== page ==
To prevent the new federal government from engaging in that sort of tyranny, special controls over search warrants were written into the Fourth Amendment to the Constitution. But these constitutional provisions are failing to protect our personal documents if they are stored in the cloud or on our smartphones.
Fortunately, the government's efforts are finally being made public, thanks to legal battles taken up by Apple, Microsoft and other major companies. But the feds are fighting back, using even more subversive legal tactics.
Searching in secret
To get these warrants in the first place, the feds are using the Electronic Communications Privacy Act, passed in 1986 – long before widespread use of cloud-based email and smartphones. That law allows the government to use a warrant to get electronic communications from the company providing the service – rather than the true owner of the email account, the person who uses it.
And the government then usually asks that the warrant be "sealed," which means it won't appear in public court records and will be hidden from you. Even worse, the law lets the government get what is called a "gag order," a court ruling preventing the company from telling you it got a warrant for your email.
You might never know that the government has been reading all of your email – or you might find out when you get charged with a crime based on your messages.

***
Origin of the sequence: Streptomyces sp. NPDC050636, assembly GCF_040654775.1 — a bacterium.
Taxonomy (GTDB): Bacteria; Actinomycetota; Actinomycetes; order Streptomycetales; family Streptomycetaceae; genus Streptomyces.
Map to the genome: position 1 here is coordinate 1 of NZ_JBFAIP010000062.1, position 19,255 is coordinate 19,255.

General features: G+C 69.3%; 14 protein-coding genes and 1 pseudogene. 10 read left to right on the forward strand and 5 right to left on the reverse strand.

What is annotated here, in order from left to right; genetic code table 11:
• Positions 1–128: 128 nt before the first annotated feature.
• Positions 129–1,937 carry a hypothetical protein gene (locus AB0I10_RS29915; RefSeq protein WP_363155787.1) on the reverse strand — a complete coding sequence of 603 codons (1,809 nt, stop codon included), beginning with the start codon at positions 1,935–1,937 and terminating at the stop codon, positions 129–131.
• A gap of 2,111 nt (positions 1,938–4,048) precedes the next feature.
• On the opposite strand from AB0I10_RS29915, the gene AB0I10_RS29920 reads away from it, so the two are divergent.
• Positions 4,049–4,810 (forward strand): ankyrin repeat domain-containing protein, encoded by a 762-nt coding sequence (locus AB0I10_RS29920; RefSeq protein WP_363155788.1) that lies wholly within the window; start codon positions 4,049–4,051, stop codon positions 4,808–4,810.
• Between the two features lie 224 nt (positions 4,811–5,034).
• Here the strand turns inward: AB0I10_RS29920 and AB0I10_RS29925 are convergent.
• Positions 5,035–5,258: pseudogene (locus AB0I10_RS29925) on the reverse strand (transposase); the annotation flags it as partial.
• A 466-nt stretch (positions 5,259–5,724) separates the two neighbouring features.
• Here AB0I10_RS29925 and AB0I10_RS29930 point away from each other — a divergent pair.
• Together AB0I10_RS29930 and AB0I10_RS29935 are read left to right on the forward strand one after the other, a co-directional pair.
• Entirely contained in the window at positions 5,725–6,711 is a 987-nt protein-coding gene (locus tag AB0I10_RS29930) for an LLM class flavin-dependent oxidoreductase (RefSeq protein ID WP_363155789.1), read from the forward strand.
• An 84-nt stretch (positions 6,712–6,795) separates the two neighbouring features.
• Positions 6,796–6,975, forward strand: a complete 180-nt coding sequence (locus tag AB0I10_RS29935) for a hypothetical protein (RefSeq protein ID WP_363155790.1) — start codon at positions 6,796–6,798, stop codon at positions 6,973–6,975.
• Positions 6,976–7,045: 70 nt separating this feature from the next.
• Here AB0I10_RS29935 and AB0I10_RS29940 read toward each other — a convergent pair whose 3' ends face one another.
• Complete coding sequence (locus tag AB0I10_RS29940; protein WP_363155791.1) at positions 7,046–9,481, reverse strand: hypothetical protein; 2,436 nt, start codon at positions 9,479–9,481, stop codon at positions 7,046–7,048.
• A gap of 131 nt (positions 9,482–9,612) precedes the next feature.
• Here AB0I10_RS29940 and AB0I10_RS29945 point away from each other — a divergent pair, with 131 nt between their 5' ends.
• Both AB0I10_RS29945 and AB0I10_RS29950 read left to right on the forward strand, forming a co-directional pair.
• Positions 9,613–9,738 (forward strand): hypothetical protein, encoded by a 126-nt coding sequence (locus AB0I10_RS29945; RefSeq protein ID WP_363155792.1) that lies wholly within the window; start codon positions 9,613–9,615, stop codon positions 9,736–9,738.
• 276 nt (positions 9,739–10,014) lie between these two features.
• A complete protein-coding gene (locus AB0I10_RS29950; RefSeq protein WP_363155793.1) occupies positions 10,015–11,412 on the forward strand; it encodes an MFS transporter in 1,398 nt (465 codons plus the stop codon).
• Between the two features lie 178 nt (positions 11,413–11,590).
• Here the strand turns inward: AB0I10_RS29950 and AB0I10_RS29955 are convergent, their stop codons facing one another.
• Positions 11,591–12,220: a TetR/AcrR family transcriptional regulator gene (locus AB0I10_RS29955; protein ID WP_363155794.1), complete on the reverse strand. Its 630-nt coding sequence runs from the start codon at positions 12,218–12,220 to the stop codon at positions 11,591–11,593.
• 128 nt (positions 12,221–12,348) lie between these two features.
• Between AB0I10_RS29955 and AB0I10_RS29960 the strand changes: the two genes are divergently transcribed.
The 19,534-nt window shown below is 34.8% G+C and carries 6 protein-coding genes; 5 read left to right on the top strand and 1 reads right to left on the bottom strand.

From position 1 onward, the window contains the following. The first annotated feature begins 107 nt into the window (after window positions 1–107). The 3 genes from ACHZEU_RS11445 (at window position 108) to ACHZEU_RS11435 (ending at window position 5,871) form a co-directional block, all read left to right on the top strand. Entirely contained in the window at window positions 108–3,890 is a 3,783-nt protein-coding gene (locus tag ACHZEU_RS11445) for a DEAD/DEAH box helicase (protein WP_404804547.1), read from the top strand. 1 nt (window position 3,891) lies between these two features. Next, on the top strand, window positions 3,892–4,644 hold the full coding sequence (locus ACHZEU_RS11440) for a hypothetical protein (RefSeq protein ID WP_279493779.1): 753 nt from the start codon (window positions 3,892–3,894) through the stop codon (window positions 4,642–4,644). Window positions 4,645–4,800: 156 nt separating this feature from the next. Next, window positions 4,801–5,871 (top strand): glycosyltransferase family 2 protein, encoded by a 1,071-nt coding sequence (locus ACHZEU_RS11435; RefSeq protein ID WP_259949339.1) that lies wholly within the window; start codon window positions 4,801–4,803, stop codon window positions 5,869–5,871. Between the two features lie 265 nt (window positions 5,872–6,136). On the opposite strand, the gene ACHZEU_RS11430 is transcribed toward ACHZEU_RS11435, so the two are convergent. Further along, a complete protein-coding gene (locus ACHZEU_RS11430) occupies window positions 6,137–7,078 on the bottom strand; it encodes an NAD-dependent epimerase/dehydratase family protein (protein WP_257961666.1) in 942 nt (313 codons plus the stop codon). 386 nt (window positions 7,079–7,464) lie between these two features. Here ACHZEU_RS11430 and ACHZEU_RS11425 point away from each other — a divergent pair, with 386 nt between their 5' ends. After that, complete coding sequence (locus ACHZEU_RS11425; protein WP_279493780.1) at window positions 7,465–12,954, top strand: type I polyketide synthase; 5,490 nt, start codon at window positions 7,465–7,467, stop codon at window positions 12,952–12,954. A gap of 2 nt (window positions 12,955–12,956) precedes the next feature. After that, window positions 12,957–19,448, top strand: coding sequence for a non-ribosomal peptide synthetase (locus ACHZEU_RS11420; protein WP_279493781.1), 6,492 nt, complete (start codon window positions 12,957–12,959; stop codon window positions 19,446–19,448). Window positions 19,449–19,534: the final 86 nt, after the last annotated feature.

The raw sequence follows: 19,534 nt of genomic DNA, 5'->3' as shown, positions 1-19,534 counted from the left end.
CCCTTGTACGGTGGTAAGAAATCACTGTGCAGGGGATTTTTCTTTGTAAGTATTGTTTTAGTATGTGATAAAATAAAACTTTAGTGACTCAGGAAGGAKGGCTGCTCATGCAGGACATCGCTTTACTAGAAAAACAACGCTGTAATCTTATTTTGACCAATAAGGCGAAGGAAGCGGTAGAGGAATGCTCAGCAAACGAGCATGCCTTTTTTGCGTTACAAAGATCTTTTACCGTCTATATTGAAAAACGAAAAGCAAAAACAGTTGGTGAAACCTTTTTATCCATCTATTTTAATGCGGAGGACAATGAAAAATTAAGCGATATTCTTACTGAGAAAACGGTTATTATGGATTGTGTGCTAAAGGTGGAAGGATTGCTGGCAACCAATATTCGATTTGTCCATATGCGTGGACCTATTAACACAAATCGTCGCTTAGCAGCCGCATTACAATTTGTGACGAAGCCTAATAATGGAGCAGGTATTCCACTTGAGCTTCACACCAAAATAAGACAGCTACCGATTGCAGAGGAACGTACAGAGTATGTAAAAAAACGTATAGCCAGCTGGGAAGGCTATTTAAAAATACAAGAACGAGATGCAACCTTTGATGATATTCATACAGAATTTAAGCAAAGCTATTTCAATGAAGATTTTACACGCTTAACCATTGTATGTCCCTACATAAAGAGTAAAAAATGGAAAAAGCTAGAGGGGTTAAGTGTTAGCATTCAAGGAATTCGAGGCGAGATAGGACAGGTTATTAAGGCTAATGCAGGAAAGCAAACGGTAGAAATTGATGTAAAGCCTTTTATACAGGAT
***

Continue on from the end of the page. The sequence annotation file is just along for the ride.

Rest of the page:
Microsoft steps up
But relatively little notice has come to a similar Microsoft effort on behalf of customers that began in April 2016. The company's suit argued that search warrants delivered to Microsoft for customers' emails are violating regular people's constitutional rights. (It also argued that being gagged violates Microsoft's own First Amendment rights.)
Microsoft's suit, filed in Seattle, says that over the course of 20 months in 2015 and 2016, it received more than 3,000 gag orders – and that more than two-thirds of the gag orders were effectively permanent, because they did not include end dates. Court documents supporting Microsoft describe thousands more gag orders issued against Google, Yahoo, Twitter and other companies. Remarkably, three former chief federal prosecutors, who collectively had authority for the Seattle region for every year from 1989 to 2009, and the retired head of the FBI's Seattle office have also joined forces to support Microsoft's position.
The feds get everything
It's very difficult to get a copy of one of these search warrants, thanks to orders sealing files and gagging companies. But in another Microsoft lawsuit against the government a redacted warrant was made part of the court record. It shows how the government asks for – and receives – the power to look at all of a person's email.